When I was a little girl in the first grade, I brought home a short essay assignment I’d written in class about two obscure characters having an animated and heated conversation (argument).
I don’t recall what the essay (or argument) was even about.
But I certainly recall my parents’ reaction to my essay (more on that in a second).
I was 6 years old and I was already writing essays.
I was extremely proud that I had very proper and legible penmanship for a 1st grader.
This essay was my very first attempt at spelling two big words I’d barely ever uttered out loud before–and certainly had never written down before on paper.
The first word was “sensitive.”
The second was a different type of word spelled with “tion” as a suffix. Like “attention” or “imagination.”
I spelled “sensitive” correctly. Six years old and my first ever attempt at spelling a word with more than 5 letters and I nailed it.
However, I spelled the “tion” suffix word incorrectly.
I spelled it with “shun” at the end (e.g. attenshun), which is pretty common for young children who are learning to write, speak and enunciate using phonics.
My teacher gave me a big, fat, shiny silver star and a happy face for the word “sensitive.”
Then she gave me a teeny little red ink checkmark next to “attenshun” or whichever word it was I spelled incorrectly.
She hugged me and was thrilled that I spelled a big word like “sensitive.” She even used my essay as a glowing example for the rest of my 1st grade class on how hard it is for 1st graders to learn to spell.
That evening, I took the essay out of my backpack and showed it to my parents.
My mother smiled ear-to-ear and was very proud of me for spelling the word “sensitive” correctly.
She eagerly brought the essay over to my father to show him how well I spelt my first big word.
He immediately said, “Yeah, but you spelled ‘xxxxxx-tion’ wrong.”
I rebutted, “Yes Dad, but look, I spelled the word ‘sensitive’ right. Aren’t you proud of me?”
“Once again, you spelt ‘xxxxxx-tion’ wrong. It’s T-I-O-N not S-H-U-N. ” he said tersely and raised his voice.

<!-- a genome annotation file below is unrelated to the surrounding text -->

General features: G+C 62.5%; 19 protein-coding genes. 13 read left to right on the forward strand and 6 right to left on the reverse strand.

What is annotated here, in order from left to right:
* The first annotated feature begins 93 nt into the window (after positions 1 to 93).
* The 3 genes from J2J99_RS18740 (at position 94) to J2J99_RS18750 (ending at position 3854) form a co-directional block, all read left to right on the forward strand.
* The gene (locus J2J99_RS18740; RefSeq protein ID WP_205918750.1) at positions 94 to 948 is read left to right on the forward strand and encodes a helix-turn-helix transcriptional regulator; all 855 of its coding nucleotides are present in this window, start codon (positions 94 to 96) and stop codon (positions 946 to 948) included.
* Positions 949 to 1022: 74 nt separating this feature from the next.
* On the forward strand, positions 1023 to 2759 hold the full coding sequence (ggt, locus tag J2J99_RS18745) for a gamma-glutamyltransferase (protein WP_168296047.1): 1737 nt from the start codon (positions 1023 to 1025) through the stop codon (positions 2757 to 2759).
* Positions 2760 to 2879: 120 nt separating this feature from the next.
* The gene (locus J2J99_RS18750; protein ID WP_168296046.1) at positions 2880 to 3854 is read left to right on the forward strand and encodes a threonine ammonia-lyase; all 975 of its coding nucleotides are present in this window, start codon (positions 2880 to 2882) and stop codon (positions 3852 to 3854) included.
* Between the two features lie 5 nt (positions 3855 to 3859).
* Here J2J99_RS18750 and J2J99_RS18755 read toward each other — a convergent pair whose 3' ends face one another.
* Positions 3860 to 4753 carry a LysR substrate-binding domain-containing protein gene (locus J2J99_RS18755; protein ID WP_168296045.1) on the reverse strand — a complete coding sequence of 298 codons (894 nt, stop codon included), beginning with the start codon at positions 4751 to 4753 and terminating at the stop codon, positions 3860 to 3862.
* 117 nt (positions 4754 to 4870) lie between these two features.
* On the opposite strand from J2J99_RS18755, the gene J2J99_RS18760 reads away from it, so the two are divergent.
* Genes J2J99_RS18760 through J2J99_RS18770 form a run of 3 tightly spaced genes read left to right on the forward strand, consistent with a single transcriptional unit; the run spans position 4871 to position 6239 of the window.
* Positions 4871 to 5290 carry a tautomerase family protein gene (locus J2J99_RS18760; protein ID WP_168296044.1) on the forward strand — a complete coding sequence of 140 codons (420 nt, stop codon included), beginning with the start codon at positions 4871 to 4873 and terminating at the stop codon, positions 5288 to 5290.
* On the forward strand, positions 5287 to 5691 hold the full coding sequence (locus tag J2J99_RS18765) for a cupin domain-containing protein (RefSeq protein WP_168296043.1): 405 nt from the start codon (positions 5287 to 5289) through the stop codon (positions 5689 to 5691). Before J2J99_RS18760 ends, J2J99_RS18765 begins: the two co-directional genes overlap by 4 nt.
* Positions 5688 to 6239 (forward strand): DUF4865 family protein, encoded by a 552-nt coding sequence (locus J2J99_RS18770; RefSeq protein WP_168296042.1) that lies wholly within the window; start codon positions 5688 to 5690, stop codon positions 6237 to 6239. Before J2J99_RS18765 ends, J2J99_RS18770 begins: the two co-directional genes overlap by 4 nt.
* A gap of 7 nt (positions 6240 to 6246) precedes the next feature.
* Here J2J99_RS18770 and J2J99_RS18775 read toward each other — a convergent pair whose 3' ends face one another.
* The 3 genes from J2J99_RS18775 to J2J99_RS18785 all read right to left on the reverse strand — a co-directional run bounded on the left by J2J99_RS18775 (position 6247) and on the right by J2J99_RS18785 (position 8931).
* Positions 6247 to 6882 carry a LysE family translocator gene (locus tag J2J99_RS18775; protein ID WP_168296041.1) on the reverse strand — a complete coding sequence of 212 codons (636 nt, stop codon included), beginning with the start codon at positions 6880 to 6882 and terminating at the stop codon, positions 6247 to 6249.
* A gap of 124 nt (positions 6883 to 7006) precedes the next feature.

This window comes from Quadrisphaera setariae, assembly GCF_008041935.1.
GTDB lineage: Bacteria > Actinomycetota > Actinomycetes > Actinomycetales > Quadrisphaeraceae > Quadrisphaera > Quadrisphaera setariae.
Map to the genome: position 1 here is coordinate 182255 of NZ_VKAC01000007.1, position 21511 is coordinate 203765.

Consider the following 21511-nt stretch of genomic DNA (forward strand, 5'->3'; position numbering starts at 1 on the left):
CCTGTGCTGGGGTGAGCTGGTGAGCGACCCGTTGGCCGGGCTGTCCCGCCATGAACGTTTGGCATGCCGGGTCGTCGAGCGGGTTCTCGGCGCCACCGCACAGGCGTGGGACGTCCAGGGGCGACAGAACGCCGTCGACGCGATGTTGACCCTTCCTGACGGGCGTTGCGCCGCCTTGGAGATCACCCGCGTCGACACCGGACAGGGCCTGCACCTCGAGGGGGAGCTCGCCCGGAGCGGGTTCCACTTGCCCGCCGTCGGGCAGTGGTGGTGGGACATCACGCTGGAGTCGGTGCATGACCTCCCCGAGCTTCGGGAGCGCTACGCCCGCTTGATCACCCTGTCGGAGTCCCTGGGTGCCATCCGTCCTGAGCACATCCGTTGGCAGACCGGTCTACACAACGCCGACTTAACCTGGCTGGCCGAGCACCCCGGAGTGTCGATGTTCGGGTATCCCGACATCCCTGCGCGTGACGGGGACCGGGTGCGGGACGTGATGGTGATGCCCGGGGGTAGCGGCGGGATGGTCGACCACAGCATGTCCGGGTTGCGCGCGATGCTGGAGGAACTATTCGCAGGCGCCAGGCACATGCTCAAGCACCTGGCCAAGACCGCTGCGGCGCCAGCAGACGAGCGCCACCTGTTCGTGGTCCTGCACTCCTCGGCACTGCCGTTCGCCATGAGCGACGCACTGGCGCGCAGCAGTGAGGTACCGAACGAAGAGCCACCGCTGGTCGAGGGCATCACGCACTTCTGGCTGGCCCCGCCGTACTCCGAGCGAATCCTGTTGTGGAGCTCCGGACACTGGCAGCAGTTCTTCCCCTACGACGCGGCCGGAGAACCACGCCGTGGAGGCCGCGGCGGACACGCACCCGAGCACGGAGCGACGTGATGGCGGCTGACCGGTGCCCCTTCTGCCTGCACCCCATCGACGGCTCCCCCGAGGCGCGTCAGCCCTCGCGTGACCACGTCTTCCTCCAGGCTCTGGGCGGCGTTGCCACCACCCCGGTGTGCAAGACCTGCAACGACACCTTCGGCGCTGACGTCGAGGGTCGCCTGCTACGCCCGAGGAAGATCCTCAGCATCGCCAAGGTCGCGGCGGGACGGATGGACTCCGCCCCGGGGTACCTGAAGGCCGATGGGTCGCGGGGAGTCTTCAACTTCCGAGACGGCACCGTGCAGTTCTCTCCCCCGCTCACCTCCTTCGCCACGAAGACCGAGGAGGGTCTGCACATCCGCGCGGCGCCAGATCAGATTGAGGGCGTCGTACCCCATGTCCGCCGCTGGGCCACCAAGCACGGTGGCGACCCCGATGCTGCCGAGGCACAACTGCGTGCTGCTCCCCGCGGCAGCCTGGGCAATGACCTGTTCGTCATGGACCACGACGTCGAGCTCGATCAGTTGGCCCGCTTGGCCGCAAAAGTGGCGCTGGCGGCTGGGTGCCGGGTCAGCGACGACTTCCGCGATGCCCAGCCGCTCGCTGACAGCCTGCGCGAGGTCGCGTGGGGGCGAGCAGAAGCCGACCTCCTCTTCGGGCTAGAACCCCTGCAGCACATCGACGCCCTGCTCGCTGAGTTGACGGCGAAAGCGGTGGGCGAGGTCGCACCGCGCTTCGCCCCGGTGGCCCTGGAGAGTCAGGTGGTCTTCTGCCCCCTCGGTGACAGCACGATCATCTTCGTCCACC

He absolutely did not (and would never) acknowledge that I spelled one of the two challenging words correctly.
Instead, he sat there for 10 minutes grating me and raking me over the coals because I spelled one of the two biggest words I’d ever tackled in my 6-year old life wrong.
I was in the 1st grade and I’d just barely begun to learn how to read and write.
And it was my very first real lesson into learning exactly how losers think.
Giving Up is Guaranteed to Make You a Failure
From that day forward, I knew exactly what to expect from my father.
He spent his entire life giving up on everything and yelling and screaming at us, his wife and children, that we should do the same.
Some might think it’s harsh for me to speak of my late father in such raw and unforgiving terms.
I’m 42 years old and I’m still having a very difficult time processing how unsuccessful my father was solely because of his negative attitude–from his gambling (and losing hundreds of thousands of dollars), to his inconceivable cynicism and overall misanthropy and ultimately, the lessons he taught me about money and personal finances when he died penniless.
My father was a very smart man. But he let the hate he had for the world consume him–and cloud and completely derail his better judgment.
You’ll notice I don’t even remember which word it was that I spelled incorrectly.
But I will always remember the first big word I ever spelled right. I refused to let him or anyone else take that small moment of immense pride and triumph away from me.
Over the years I had to commit to teaching myself how to deprogram my entire frame of mind from thinking like my father.
If I had listened to my father and his perpetual acrimony and seething venom, I would have given up on everything a long time ago.
Truthfully, I had. For a long time, I was a very negative person.
I spent my formative years being surrounded by negative people who never praised me for any of my talents, my human curiosity and my dreams of becoming somebody in a house full of miserable nobodies.
Instead of giving up on myself, I instead decided it was time to start giving up on the losers.